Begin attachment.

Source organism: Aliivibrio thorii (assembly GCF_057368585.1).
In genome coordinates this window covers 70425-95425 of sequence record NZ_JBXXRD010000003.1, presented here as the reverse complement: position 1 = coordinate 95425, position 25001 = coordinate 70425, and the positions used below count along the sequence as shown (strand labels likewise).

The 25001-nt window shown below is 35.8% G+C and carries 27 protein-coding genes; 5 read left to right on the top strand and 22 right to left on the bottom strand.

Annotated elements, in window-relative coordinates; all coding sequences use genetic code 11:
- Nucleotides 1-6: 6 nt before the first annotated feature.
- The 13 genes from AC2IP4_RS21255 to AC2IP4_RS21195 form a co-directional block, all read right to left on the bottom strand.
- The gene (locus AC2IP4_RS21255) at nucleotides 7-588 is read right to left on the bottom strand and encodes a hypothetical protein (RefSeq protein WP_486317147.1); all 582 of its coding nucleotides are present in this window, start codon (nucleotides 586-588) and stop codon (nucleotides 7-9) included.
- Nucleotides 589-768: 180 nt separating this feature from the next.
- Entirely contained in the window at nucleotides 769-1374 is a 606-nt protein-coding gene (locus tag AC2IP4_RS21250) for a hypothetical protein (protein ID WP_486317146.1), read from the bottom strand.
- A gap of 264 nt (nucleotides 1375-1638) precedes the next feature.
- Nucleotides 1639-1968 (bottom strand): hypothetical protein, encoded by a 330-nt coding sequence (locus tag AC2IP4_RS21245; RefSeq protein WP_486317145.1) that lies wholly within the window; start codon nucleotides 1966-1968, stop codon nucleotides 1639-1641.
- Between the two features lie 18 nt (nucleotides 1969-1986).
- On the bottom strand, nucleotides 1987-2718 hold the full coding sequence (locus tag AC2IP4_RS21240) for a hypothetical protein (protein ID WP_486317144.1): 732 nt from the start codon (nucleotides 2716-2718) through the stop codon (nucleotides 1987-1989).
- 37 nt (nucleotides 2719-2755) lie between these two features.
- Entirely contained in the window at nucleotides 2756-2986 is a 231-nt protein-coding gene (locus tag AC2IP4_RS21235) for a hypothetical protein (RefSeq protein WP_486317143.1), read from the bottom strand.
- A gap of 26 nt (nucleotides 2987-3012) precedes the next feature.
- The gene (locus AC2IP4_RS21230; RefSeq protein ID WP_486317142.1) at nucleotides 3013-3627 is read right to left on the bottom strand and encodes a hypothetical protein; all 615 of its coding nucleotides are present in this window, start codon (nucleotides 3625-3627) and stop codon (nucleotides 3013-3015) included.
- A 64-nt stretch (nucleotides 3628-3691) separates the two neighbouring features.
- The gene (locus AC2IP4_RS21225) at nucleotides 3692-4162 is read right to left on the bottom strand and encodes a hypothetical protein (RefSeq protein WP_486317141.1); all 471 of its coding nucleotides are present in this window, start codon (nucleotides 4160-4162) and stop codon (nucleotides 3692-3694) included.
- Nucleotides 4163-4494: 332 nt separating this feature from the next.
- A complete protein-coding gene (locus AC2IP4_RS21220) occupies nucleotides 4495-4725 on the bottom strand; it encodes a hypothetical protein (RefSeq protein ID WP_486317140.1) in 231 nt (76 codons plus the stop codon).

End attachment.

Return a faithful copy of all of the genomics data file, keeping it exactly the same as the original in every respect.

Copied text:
Source organism: Aliivibrio thorii (assembly GCF_057368585.1).
In genome coordinates this window covers 70425-95425 of sequence record NZ_JBXXRD010000003.1, presented here as the reverse complement: position 1 = coordinate 95425, position 25001 = coordinate 70425, and the positions used below count along the sequence as shown (strand labels likewise).

The 25001-nt window shown below is 35.8% G+C and carries 27 protein-coding genes; 5 read left to right on the top strand and 22 right to left on the bottom strand.

Annotated elements, in window-relative coordinates; all coding sequences use genetic code 11:
- Nucleotides 1-6: 6 nt before the first annotated feature.
- The 13 genes from AC2IP4_RS21255 to AC2IP4_RS21195 form a co-directional block, all read right to left on the bottom strand.
- The gene (locus AC2IP4_RS21255) at nucleotides 7-588 is read right to left on the bottom strand and encodes a hypothetical protein (RefSeq protein WP_486317147.1); all 582 of its coding nucleotides are present in this window, start codon (nucleotides 586-588) and stop codon (nucleotides 7-9) included.
- Nucleotides 589-768: 180 nt separating this feature from the next.
- Entirely contained in the window at nucleotides 769-1374 is a 606-nt protein-coding gene (locus tag AC2IP4_RS21250) for a hypothetical protein (protein ID WP_486317146.1), read from the bottom strand.
- A gap of 264 nt (nucleotides 1375-1638) precedes the next feature.
- Nucleotides 1639-1968 (bottom strand): hypothetical protein, encoded by a 330-nt coding sequence (locus tag AC2IP4_RS21245; RefSeq protein WP_486317145.1) that lies wholly within the window; start codon nucleotides 1966-1968, stop codon nucleotides 1639-1641.
- Between the two features lie 18 nt (nucleotides 1969-1986).
- On the bottom strand, nucleotides 1987-2718 hold the full coding sequence (locus tag AC2IP4_RS21240) for a hypothetical protein (protein ID WP_486317144.1): 732 nt from the start codon (nucleotides 2716-2718) through the stop codon (nucleotides 1987-1989).
- 37 nt (nucleotides 2719-2755) lie between these two features.
- Entirely contained in the window at nucleotides 2756-2986 is a 231-nt protein-coding gene (locus tag AC2IP4_RS21235) for a hypothetical protein (RefSeq protein WP_486317143.1), read from the bottom strand.
- A gap of 26 nt (nucleotides 2987-3012) precedes the next feature.
- The gene (locus AC2IP4_RS21230; RefSeq protein ID WP_486317142.1) at nucleotides 3013-3627 is read right to left on the bottom strand and encodes a hypothetical protein; all 615 of its coding nucleotides are present in this window, start codon (nucleotides 3625-3627) and stop codon (nucleotides 3013-3015) included.
- A 64-nt stretch (nucleotides 3628-3691) separates the two neighbouring features.
- The gene (locus AC2IP4_RS21225) at nucleotides 3692-4162 is read right to left on the bottom strand and encodes a hypothetical protein (RefSeq protein WP_486317141.1); all 471 of its coding nucleotides are present in this window, start codon (nucleotides 4160-4162) and stop codon (nucleotides 3692-3694) included.
- Nucleotides 4163-4494: 332 nt separating this feature from the next.
- A complete protein-coding gene (locus AC2IP4_RS21220) occupies nucleotides 4495-4725 on the bottom strand; it encodes a hypothetical protein (RefSeq protein ID WP_486317140.1) in 231 nt (76 codons plus the stop codon).